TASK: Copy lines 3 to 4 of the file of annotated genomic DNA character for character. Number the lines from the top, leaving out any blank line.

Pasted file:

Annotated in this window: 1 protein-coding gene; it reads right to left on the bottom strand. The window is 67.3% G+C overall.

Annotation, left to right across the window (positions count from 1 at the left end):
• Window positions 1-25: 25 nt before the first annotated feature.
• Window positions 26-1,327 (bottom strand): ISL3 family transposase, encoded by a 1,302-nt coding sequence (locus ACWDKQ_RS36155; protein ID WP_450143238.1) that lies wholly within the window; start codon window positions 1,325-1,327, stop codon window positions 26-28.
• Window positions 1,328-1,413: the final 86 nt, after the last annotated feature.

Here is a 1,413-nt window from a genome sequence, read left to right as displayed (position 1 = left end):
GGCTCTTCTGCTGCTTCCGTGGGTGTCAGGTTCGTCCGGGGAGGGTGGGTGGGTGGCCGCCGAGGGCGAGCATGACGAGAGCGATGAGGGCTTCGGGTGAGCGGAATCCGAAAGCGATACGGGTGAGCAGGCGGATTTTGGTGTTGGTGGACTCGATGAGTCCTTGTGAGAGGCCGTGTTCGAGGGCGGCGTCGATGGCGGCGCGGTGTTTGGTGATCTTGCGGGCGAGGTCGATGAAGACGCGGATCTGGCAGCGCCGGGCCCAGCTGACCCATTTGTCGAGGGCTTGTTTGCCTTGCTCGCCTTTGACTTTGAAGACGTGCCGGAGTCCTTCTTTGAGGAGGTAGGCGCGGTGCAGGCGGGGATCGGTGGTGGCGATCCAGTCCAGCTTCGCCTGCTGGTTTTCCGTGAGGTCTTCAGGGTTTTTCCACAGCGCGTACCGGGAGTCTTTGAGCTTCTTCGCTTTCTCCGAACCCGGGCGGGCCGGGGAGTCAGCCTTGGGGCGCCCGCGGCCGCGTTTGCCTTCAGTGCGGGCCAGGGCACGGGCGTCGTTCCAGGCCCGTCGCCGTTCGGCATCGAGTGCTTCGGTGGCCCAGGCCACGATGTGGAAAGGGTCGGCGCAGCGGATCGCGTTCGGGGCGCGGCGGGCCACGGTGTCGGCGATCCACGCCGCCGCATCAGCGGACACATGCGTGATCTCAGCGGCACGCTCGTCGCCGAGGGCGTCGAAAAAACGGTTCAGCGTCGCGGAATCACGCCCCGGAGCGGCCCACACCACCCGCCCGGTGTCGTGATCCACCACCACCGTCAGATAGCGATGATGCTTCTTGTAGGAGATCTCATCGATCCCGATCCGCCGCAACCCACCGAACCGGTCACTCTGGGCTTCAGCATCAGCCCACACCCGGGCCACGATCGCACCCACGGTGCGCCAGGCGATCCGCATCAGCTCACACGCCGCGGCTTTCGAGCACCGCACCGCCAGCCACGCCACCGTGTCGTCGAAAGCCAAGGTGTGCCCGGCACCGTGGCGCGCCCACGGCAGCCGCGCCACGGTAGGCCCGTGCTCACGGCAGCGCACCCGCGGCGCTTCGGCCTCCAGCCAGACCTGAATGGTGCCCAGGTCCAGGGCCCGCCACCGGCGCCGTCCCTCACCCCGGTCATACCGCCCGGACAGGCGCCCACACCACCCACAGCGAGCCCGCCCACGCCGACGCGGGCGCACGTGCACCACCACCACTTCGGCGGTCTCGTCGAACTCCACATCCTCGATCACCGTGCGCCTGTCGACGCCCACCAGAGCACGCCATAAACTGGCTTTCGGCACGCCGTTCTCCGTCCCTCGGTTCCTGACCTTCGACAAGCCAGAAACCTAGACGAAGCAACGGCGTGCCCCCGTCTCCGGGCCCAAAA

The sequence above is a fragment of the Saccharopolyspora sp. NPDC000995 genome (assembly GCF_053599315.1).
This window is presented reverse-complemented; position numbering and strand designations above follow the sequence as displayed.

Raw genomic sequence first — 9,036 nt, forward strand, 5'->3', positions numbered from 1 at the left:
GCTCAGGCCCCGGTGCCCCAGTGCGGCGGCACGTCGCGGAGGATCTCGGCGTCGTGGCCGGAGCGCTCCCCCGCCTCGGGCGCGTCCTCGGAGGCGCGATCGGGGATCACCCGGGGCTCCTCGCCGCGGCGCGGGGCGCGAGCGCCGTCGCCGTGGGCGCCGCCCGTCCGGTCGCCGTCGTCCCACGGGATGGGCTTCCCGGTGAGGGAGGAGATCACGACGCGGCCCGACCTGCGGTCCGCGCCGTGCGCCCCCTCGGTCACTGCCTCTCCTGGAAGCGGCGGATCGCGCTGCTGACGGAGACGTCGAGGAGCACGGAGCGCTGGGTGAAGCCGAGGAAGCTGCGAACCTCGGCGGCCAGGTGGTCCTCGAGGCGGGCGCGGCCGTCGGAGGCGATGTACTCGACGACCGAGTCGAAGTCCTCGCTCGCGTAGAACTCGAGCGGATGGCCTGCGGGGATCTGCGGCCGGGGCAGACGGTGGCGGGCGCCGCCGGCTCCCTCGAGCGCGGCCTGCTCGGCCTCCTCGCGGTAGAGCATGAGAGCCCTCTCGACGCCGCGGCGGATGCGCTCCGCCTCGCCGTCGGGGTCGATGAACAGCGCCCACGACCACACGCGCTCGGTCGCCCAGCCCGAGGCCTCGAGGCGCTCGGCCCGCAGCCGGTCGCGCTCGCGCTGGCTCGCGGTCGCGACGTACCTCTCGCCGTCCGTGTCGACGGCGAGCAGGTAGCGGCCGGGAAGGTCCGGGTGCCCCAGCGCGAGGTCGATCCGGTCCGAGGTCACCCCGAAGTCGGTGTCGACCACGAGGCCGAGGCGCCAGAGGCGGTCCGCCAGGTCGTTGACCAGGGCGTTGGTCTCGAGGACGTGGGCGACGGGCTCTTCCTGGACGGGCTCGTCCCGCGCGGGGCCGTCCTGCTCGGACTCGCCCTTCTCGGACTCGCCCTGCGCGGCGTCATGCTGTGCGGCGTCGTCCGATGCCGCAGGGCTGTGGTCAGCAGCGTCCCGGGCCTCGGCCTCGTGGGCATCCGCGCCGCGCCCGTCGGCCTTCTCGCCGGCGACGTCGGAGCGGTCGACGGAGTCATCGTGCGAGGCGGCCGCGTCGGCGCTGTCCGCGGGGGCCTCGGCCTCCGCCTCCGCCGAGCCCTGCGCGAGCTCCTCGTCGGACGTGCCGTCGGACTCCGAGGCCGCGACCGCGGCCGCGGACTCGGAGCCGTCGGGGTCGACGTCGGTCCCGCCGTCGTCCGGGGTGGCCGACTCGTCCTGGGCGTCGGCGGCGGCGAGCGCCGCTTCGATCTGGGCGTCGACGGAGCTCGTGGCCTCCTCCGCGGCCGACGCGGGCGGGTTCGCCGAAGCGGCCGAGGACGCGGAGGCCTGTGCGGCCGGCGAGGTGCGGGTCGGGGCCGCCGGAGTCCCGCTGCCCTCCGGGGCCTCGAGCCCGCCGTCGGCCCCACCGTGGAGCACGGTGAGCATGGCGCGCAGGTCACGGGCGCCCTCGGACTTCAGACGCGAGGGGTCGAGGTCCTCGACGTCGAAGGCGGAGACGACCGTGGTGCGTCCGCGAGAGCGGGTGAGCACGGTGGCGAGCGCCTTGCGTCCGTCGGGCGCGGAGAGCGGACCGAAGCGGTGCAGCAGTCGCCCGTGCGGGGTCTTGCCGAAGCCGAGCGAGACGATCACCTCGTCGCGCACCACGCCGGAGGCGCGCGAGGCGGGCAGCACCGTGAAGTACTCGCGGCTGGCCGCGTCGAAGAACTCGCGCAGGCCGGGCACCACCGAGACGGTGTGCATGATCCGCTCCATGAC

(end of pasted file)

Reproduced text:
• Window positions 1-25: 25 nt before the first annotated feature.
• Window positions 26-1,327 (bottom strand): ISL3 family transposase, encoded by a 1,302-nt coding sequence (locus ACWDKQ_RS36155; protein ID WP_450143238.1) that lies wholly within the window; start codon window positions 1,325-1,327, stop codon window positions 26-28.